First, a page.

2010: A personal brand builder

The personal brand building era began around the time Twitter became a mandatory app on a content creator’s smartphone. Personal brands never really end, rather they overlap every new epoch. To this day, PBs are the closest Twitter has a marketable product. The first and best example was ex-sitcom star and digital camera pitchman Ashton Kutcher, who was the fastest to reach 1 million followers.

I left my desk job in 2010 for a career as a freelance writer, and my bank account was suddenly reliant on my Twitter relationships. My personal brand buttered my bread. If an editor knew me, my emails were more likely to survive their daily purge of press releases and unsolicited pitches. Hungry and overly confident, I leapt into the conversations of my idols uninvited.

When I managed to get something published, I bombarded my couple thousand followers with promotion, hoping to send the story lots of foot traffic so that the editor would toss me another assigment. The result: using a dopey neologism, a hashtag, and some flattery (deserved, to be fair) to promote an article for the third and fourth time in one day.

Apparently, I also thought it was a good idea to tweet about sports:

2011: A weapon of snark





I would love to say that my snarky tone reflected the national mood, but I have no evidence. In fact, Gawker founder Nick Denton began the year saying, "People can't live on snark and vicious gossip alone." He was right, and so my snark was supplemented by more sports tweets.

2012: A praise giver

By 2012, I had swapped freelance for another full-time job, this time at a place I liked. As co-founder and editor-at-large at Polygon, I enjoyed the freedom to write whatever I wanted, and for the first time, my work had a reliable readership.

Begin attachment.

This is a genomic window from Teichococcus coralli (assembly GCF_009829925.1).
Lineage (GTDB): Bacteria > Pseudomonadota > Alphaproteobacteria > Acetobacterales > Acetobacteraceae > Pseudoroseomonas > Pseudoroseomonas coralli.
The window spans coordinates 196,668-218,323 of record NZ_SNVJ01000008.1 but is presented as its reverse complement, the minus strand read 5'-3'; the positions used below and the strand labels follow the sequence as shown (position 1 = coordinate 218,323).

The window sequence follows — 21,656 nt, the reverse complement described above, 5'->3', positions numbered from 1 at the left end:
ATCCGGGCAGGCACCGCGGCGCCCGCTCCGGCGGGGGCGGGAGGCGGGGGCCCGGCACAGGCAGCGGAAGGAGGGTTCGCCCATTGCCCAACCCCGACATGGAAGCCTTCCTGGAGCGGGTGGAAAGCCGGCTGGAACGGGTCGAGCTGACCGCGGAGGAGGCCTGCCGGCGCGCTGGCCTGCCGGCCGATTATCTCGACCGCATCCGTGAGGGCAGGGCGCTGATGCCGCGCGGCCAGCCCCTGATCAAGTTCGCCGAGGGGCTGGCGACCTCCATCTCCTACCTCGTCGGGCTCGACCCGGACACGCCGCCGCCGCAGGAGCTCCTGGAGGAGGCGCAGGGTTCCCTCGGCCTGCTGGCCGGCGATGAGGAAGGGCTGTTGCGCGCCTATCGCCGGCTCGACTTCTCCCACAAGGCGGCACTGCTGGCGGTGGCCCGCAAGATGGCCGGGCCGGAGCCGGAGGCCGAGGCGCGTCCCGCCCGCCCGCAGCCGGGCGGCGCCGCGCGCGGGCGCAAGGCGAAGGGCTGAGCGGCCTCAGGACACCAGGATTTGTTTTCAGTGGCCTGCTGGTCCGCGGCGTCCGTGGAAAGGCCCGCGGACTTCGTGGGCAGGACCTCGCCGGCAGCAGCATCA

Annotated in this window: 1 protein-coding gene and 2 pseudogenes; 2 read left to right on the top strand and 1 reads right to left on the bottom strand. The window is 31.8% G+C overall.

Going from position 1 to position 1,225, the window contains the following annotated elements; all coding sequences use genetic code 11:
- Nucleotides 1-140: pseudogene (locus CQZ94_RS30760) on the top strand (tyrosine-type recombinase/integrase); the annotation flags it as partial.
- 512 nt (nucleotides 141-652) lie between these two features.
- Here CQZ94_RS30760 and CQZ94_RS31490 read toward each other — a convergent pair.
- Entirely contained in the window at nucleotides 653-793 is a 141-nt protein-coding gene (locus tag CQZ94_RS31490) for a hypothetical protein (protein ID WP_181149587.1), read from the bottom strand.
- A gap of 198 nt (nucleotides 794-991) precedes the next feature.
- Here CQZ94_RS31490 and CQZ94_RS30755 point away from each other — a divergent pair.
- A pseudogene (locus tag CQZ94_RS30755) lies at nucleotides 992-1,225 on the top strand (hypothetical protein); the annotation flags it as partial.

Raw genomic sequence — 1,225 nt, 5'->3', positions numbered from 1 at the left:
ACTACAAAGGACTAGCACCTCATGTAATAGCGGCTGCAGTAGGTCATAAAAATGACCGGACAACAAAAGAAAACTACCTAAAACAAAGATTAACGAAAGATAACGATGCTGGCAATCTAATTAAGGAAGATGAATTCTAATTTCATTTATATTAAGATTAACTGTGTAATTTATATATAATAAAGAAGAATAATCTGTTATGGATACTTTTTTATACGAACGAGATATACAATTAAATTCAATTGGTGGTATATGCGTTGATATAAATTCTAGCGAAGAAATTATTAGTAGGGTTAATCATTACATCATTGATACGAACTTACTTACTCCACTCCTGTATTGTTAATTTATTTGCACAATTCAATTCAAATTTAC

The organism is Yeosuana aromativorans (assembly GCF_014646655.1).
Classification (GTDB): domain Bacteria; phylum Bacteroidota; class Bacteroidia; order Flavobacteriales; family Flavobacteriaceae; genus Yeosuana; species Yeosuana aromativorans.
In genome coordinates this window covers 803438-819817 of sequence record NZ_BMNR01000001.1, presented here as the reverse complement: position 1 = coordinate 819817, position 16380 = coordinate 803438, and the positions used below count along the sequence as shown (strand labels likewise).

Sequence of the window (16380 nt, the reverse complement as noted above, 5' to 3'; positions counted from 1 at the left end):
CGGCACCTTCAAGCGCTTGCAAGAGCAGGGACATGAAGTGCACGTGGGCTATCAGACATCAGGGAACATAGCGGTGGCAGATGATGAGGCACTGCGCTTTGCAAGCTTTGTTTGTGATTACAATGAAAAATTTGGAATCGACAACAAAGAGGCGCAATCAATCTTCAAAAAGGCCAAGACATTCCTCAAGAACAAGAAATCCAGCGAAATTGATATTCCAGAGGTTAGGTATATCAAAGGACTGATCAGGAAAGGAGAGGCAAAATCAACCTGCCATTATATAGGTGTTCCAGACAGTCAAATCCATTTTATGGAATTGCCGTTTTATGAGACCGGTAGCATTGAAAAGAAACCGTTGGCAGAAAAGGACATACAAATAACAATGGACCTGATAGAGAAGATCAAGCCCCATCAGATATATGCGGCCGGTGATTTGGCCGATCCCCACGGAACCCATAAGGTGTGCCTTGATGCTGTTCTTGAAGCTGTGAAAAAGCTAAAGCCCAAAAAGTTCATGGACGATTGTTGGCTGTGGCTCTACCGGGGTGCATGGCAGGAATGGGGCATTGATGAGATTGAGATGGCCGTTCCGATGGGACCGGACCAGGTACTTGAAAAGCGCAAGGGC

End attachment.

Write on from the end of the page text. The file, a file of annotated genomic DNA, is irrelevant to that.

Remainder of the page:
Getting too far into my own navel here, a Twitter account mutates when you know people are reading it. My reaction when this change took place was to be more pleasant. Rather than interrupt those who inspired me, I imitated them. I self-promoted because I wanted people to see my work, not because it fulfilled some tacit freelance obligation. I praised people I’d never met. Without question, Twitter became more of a performance, but it was a performance in which I strived to be a better version of myself.

I’d later become friends and co-workers with some of the folks I praised. Others I’ve still never met. But my favorite takeaway from this period is how defensible it all is. I still can stand by so much of what I said.

2013: A vuvuzela

After years of damming the stream, my timeline burst into the surging river of sports Twitter.

Nothing was safe, not even video game preorder humor.

2014: A happiness blackhole

On one hand, 2014 was a continuation of my obsession with sports Twitter, thanks in large part to the unexpected World Series run of the Kansas City Royals. When your sports team is on the path of greatness, Twitter takes on a tribal vibe. People you’ve never met become family. And your actual family becomes precious: